Twenty one detailed studies of microplastic particles in river water and sediments [17,18,19,20,21,22,23,24,25,26,27,28,29,30,31,32,33,34,35,36,95,96] present microplastic particle concentrations in the surface water ranging from 10−1 to 102 particles/L with no apparent correlation to population density, geographical location, or land use. However, in all but one study [21], fibers constituted 50–90% of the total microplastic particles. Moreover, in the six studies [21,22,26,30,31,62] that characterized the microplastic particle composition, five found that 50% or more of the particles were comprised of PE or PP, with PET, PS, and Nylon making up the remainder. Only one study detected polyester fibers [26] and another identified acrylic, rayon, and polyester fibers [96]. These findings, along with those from the Magdalena River, indicate that fibers are the most prevalent microplastic particles present in global river waters and sediments. Moreover, these fibers are not from synthetic woven textiles but rather appear to originate from degradation of nonwoven synthetic textiles. However, addressing this hypothesis will require more detailed analyses of microplastic fibers polymeric composition and width. Whether PE and PP microfibers are not adequately removed by wastewater treatment processes or if other transport mechanisms exist, such as atmospheric transport [95,97], needs to be explored in more detail.

5. Conclusions

The origin, transport and fate of microplastic particles in rivers is a complex, dynamic process that is determined by land use, waste disposal methods, population density, surface hydrology, climate, and geography. Due to the absence of an industrial and manufacturing sector in the city of Neiva, this study utilized Neiva to characterize the contribution of raw wastewater outflow and household activities in a midsized urban environment on the amount and type of microplastic particles deposited into the river water and sediments. Approximately 15% of the total microplastic particle input from Neiva into the Magdalena River is due to fragments comprised of PP, PE, and PET from upstream agricultural practices as well as presumably the degradation of PET-based drinking water bottles and consumer packaging. The remaining 84% input is from PE, PP, PS, and nylon microplastic fibers. The observation of fiber widths of < 20 µm in this study, along with the lack of acrylic and polyester fibers that are used predominantly in woven synthetic textiles, indicated that the degradation of nonwoven synthetic textiles is the dominant origin of these microplastic fibers. This study is the first the authors know of that clearly indicates the impact of microplastic fibers originating from nonwoven synthetic textiles. Without detailed analysis of the polymeric composition of the microplastic fibers, as well as the extensive measurement of fiber widths, this conclusion would not be possible. This is an important finding because microplastic fibers are often assumed to originate from the washing of woven synthetic textiles. Therefore, it is our recommendation that studies of microplastic fibers take special consideration of polymer composition and morphology to ensure accurate characterization and identification of their origin.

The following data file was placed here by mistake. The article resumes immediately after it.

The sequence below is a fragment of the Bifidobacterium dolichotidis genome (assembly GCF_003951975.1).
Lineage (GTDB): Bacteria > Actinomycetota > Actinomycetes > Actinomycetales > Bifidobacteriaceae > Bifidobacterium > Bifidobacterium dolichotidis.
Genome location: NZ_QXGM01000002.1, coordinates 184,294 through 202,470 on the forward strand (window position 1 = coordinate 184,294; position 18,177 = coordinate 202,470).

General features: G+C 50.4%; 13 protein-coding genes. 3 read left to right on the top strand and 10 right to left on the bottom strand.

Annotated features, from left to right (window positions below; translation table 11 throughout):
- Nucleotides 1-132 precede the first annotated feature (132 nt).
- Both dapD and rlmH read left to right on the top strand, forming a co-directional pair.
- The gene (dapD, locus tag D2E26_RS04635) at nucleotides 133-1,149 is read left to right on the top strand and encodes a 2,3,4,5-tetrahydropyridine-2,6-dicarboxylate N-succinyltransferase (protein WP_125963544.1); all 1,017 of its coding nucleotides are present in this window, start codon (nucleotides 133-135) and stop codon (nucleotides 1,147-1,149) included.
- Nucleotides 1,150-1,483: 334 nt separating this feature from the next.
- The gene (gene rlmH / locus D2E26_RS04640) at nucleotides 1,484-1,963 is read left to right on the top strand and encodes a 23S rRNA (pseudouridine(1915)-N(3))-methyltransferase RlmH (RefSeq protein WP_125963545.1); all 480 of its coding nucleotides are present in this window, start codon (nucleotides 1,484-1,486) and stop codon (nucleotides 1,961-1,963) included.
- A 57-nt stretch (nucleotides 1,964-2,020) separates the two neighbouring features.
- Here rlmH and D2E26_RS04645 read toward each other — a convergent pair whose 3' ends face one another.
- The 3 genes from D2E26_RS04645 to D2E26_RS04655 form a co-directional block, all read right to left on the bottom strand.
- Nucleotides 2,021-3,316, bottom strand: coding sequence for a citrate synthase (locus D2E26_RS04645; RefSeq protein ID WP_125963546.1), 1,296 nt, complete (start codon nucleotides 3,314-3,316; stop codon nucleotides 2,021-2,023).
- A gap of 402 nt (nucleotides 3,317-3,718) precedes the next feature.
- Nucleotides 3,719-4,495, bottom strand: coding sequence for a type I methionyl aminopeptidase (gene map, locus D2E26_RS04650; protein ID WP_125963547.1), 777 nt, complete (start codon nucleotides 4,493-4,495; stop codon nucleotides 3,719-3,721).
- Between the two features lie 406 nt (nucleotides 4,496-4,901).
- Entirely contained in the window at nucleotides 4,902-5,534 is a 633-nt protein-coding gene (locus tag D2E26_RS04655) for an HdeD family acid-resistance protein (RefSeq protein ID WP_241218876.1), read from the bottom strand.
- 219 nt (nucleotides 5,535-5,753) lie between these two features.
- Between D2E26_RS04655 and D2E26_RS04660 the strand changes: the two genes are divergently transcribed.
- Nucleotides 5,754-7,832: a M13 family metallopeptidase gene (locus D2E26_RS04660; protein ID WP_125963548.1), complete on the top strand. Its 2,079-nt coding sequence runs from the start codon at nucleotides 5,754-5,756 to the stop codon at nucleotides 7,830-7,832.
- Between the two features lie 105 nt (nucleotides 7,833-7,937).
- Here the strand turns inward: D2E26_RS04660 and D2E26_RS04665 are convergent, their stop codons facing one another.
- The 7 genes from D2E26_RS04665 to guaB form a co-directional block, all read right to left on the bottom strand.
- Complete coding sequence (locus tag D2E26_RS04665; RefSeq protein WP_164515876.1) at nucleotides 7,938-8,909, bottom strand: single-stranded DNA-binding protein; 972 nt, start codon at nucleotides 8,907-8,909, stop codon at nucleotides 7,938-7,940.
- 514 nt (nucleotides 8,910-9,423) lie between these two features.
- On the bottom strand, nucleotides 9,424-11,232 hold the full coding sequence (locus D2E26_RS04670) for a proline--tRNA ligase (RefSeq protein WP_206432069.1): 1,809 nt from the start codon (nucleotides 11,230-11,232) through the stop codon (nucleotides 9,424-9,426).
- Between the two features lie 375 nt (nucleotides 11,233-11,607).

Author Contributions

Conceptualization, P.M.S. and M.A.N.; methodology, P.M.S.; software, P.M.S.; formal analysis, P.M.S. and M.A.N.; investigation, P.M.S.; writing—original draft preparation, review and editing, P.M.S. and M.A.N. All authors have read and agreed to the published version of the manuscript.

Funding

P.M.S. was funded with a Faculty Research Travel Scholarship by Corhuila University to visit the University of Oklahoma to conduct Raman microscope and SEM analyses.

Acknowledgments

Alejandra Hernandez’s assistance with preparing samples and collecting SEM images is greatly appreciated.

Conflicts of Interest

The authors declare no conflict of interest. The funders had no role in the design of the study; in the collection, analyses, or interpretation of data; in the writing of the manuscript, or in the decision to publish the results.

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Figure 1. Map showing sampling sites in Neiva, Colombia, along the Magdalena River.
Figure 1. Map showing sampling sites in Neiva, Colombia, along the Magdalena River.
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Figure 2. Number of microplastic particles (Graphic a. Shows # particles/L, Graphic b. Shows # particles/kg for sediments) found in each site according to their shape.
Figure 2. Number of microplastic particles (Graphic a. Shows # particles/L, Graphic b. Shows # particles/kg for sediments) found in each site according to their shape.
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Figure 3. Microplastic concentrations and compositions found in shoreline sediments and surface water for each site. Polystyrene (PS), polyethylene terephthalate (PET), polypropylene (PP), polyethylene (PE). Graphic a shows the results for sediments, graphic b shows the results for water.
Figure 3. Microplastic concentrations and compositions found in shoreline sediments and surface water for each site. Polystyrene (PS), polyethylene terephthalate (PET), polypropylene (PP), polyethylene (PE). Graphic a shows the results for sediments, graphic b shows the results for water.